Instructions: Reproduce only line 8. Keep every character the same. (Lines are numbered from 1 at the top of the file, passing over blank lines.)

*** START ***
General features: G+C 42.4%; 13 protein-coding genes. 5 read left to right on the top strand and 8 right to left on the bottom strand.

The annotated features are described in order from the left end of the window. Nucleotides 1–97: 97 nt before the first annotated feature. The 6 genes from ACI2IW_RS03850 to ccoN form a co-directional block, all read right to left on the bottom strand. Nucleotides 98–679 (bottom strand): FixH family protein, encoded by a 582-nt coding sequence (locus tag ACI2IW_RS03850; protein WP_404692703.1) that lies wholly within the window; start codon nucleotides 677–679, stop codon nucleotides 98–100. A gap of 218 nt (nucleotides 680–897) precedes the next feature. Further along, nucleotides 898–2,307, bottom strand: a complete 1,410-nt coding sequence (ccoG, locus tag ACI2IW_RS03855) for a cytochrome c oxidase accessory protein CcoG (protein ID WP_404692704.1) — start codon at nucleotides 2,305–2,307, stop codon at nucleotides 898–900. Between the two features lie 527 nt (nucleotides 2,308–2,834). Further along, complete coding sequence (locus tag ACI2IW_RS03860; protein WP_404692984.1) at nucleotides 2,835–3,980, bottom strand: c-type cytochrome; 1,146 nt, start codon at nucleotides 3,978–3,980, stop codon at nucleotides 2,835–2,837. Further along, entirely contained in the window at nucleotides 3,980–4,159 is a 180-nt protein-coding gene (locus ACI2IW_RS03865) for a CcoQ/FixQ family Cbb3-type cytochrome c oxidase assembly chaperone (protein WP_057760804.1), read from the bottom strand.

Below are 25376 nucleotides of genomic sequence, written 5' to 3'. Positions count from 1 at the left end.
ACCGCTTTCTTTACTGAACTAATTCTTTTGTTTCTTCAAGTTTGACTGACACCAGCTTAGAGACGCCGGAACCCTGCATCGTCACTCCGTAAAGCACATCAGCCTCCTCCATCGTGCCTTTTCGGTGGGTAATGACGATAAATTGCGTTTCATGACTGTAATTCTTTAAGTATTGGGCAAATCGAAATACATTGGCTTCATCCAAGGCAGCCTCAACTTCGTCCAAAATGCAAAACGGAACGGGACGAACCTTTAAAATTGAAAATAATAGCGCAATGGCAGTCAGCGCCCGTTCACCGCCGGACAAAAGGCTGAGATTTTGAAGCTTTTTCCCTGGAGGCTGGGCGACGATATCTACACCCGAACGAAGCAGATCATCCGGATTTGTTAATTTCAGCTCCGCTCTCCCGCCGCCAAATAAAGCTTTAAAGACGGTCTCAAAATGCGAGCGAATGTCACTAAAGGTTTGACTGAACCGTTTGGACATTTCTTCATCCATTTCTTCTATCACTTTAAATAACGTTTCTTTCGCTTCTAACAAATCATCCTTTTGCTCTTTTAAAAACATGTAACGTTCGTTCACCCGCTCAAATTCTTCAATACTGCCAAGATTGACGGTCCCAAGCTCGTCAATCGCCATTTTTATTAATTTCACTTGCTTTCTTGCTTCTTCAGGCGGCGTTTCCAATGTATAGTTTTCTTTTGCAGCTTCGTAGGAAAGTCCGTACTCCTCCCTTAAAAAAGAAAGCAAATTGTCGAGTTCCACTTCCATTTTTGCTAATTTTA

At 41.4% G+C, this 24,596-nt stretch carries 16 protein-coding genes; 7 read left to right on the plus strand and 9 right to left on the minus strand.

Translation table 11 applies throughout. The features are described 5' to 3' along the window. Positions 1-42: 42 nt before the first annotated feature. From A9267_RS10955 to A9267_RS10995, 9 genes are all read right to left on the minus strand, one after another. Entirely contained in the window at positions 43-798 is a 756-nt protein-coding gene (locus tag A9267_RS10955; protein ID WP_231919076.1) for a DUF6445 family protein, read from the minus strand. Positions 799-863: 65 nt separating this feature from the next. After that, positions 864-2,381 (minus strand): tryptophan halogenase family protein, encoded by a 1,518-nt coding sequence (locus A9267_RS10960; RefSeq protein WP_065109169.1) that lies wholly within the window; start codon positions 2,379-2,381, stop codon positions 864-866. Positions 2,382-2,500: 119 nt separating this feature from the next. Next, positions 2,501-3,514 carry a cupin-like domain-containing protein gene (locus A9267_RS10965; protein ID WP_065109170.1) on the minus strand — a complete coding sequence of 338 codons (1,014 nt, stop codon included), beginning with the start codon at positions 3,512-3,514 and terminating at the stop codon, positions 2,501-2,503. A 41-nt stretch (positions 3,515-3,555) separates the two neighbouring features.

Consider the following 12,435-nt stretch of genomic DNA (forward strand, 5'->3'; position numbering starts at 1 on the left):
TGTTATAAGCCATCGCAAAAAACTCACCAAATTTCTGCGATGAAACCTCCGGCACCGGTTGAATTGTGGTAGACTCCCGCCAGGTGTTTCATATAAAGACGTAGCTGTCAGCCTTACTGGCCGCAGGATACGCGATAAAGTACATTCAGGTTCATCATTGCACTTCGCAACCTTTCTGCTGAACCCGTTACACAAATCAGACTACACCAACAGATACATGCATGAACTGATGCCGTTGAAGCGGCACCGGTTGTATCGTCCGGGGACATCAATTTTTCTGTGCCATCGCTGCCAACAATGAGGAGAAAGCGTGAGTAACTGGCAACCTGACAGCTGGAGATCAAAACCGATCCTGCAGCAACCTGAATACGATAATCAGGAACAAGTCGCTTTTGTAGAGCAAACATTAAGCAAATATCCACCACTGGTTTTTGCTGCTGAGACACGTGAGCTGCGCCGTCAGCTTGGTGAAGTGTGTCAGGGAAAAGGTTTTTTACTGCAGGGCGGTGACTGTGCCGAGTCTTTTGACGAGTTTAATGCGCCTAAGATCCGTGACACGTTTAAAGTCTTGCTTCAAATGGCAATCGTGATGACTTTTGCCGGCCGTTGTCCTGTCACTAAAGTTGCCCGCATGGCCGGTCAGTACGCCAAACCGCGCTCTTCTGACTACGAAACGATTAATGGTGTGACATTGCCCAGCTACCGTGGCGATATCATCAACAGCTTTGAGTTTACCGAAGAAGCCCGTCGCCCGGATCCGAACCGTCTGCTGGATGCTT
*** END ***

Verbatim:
TGTTATAAGCCATCGCAAAAAACTCACCAAATTTCTGCGATGAAACCTCCGGCACCGGTTGAATTGTGGTAGACTCCCGCCAGGTGTTTCATATAAAGACGTAGCTGTCAGCCTTACTGGCCGCAGGATACGCGATAAAGTACATTCAGGTTCATCATTGCACTTCGCAACCTTTCTGCTGAACCCGTTACACAAATCAGACTACACCAACAGATACATGCATGAACTGATGCCGTTGAAGCGGCACCGGTTGTATCGTCCGGGGACATCAATTTTTCTGTGCCATCGCTGCCAACAATGAGGAGAAAGCGTGAGTAACTGGCAACCTGACAGCTGGAGATCAAAACCGATCCTGCAGCAACCTGAATACGATAATCAGGAACAAGTCGCTTTTGTAGAGCAAACATTAAGCAAATATCCACCACTGGTTTTTGCTGCTGAGACACGTGAGCTGCGCCGTCAGCTTGGTGAAGTGTGTCAGGGAAAAGGTTTTTTACTGCAGGGCGGTGACTGTGCCGAGTCTTTTGACGAGTTTAATGCGCCTAAGATCCGTGACACGTTTAAAGTCTTGCTTCAAATGGCAATCGTGATGACTTTTGCCGGCCGTTGTCCTGTCACTAAAGTTGCCCGCATGGCCGGTCAGTACGCCAAACCGCGCTCTTCTGACTACGAAACGATTAATGGTGTGACATTGCCCAGCTACCGTGGCGATATCATCAACAGCTTTGAGTTTACCGAAGAAGCCCGTCGCCCGGATCCGAACCGTCTGCTGGATGCTT